The Tory government has refused at least six times to reveal the huge costs of the Supreme Court Brexit case to the taxpayer.
Legal fees could run into six figures for Theresa May’s bid to stop MPs voting before she triggers Article 50 , which begins Britain’s two-year EU exit.
But ministers have now declined five times in Parliament to publish details of the case’s costs so far – saying only they will be “published in due course”.
And when the Mirror contacted the government’s Brexit department last week, a spokesman was unable to provide costs or a date when they will be published.
A Department for Exiting the EU spokesman said simply: “The court case is ongoing. Our legal costs will be published in due course.”
The delay has been condemned by Labour.
Shadow Brexit minister Jenny Chapman said: “The public have a right to know how much taxpayers’ money is being spent on this appeal.
“The Government’s failure to answer even basic questions in Parliament shows once again their failure to be open and transparent on the Brexit process.”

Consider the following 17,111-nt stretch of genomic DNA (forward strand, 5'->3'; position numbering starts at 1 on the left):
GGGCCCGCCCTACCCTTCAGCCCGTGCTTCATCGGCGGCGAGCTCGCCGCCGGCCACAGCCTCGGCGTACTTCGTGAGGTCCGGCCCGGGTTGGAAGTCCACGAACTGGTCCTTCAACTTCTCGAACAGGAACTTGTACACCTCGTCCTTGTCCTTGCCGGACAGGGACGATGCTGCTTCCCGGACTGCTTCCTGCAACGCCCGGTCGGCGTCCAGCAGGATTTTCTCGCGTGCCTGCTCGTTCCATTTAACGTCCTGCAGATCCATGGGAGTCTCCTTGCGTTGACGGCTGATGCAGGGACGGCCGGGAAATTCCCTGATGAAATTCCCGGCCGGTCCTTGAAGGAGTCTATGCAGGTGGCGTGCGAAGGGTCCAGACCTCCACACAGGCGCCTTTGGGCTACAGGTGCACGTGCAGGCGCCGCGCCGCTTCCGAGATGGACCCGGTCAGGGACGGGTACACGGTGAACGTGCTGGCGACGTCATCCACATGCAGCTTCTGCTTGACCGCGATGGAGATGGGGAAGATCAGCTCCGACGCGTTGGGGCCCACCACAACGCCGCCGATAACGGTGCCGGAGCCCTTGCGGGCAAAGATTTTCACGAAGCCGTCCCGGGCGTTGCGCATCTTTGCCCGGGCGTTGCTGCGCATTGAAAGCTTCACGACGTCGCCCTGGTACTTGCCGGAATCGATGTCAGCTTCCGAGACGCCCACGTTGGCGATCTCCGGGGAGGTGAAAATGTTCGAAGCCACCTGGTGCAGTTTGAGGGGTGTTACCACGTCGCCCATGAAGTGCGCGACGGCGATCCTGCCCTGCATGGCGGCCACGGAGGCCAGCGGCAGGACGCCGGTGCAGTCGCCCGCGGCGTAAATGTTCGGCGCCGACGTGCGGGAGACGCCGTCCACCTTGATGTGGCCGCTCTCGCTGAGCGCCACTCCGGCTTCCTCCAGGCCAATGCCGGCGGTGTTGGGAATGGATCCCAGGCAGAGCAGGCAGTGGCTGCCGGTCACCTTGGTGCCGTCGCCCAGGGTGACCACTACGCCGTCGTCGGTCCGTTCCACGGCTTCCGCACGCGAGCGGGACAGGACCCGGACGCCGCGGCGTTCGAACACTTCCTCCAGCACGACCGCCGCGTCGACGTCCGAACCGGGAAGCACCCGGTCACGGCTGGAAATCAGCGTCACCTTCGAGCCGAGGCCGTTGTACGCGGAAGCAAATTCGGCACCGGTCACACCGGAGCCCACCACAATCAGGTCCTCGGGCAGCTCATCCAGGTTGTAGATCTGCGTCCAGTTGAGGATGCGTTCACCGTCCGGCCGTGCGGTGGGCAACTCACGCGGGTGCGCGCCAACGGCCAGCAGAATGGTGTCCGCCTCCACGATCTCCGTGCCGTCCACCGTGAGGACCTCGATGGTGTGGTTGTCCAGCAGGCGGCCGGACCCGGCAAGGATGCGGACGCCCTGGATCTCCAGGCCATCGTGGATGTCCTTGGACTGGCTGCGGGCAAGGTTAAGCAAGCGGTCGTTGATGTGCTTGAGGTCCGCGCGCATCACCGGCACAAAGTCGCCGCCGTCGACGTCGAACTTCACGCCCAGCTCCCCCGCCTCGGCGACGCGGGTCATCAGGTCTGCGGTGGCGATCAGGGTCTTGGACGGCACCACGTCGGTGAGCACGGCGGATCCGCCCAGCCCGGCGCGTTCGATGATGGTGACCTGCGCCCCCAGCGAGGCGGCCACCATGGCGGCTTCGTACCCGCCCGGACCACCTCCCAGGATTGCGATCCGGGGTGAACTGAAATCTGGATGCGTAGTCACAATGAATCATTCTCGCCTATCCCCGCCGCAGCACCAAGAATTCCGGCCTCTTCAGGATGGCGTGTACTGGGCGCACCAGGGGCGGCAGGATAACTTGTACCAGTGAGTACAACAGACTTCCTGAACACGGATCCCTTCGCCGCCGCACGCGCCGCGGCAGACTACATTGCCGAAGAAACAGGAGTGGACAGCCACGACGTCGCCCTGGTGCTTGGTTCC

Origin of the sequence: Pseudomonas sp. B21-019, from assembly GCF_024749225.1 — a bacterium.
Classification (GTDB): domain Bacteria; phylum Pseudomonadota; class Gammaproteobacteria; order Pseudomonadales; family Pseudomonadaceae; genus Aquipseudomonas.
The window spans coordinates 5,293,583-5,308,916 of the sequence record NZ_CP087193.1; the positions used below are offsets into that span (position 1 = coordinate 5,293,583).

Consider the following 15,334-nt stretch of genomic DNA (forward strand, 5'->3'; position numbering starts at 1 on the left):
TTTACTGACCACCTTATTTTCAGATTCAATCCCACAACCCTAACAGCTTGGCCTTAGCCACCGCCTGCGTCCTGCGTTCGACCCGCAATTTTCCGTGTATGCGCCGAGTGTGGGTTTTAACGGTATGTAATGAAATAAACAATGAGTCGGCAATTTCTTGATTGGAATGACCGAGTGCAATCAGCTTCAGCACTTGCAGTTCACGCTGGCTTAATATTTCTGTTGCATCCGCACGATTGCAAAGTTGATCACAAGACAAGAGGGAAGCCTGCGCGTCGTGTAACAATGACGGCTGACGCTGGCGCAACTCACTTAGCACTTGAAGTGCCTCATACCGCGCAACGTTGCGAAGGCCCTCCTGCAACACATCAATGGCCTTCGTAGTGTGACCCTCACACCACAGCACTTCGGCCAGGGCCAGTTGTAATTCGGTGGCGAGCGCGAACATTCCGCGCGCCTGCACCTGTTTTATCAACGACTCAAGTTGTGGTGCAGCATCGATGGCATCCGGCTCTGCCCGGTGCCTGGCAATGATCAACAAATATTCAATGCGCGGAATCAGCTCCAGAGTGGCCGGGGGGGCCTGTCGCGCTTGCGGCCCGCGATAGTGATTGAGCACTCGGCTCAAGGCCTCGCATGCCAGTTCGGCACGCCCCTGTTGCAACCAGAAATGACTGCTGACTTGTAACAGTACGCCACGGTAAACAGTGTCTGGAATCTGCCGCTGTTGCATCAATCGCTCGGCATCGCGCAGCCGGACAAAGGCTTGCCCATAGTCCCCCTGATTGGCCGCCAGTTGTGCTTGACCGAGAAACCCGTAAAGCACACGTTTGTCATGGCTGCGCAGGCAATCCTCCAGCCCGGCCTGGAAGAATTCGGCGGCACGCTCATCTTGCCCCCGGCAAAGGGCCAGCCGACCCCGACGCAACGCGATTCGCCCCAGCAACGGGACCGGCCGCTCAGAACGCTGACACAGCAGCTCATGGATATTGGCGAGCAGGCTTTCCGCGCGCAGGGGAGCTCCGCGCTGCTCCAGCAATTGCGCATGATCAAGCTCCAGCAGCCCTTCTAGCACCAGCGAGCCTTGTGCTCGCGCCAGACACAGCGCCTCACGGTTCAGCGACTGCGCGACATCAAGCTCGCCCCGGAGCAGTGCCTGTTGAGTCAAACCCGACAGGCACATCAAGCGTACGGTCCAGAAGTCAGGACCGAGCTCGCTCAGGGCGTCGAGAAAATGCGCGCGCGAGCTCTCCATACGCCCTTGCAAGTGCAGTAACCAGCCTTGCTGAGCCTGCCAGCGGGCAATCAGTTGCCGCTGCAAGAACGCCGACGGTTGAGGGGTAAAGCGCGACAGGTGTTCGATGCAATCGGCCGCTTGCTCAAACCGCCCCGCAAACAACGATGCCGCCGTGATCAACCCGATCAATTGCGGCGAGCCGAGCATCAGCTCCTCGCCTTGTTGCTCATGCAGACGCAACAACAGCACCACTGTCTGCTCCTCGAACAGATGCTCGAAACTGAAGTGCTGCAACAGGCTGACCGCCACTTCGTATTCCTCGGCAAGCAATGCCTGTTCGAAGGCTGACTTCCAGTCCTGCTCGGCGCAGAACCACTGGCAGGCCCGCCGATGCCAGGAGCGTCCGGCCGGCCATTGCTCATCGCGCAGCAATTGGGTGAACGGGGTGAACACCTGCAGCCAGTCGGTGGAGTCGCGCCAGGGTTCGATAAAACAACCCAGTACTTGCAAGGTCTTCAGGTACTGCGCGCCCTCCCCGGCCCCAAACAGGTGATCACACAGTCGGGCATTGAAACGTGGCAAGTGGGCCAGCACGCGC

The four-day case was the first to feature all 11 justices of the Supreme Court and and was of the biggest in its seven-year history.
Unlike the original High Court case, which was brought by campaigners, it was the government’s decision to trigger an appeal in the Supreme Court.
Ministers want the judges – due to give their judgement next month – to overturn the original ruling saying Theresa May needed MPs’ approval to trigger Brexit .
A crowdfunding campaign by activists opposing the government asked for £75,000.
Brexit Secretary David Davis was asked on November 7 if he would reveal how much taxpayers’ money was being spent on the government’s appeal.
He replied: “All those figures will be published in due course.”
MPs were then forced to accept the same answers from ministers in written replies on November 17, December 12 and twice on December 15.
Ms Chapman added: “Instead of undertaking an unnecessary and costly appeal they should be allowing proper debate on the basic terms of Brexit in Parliament.”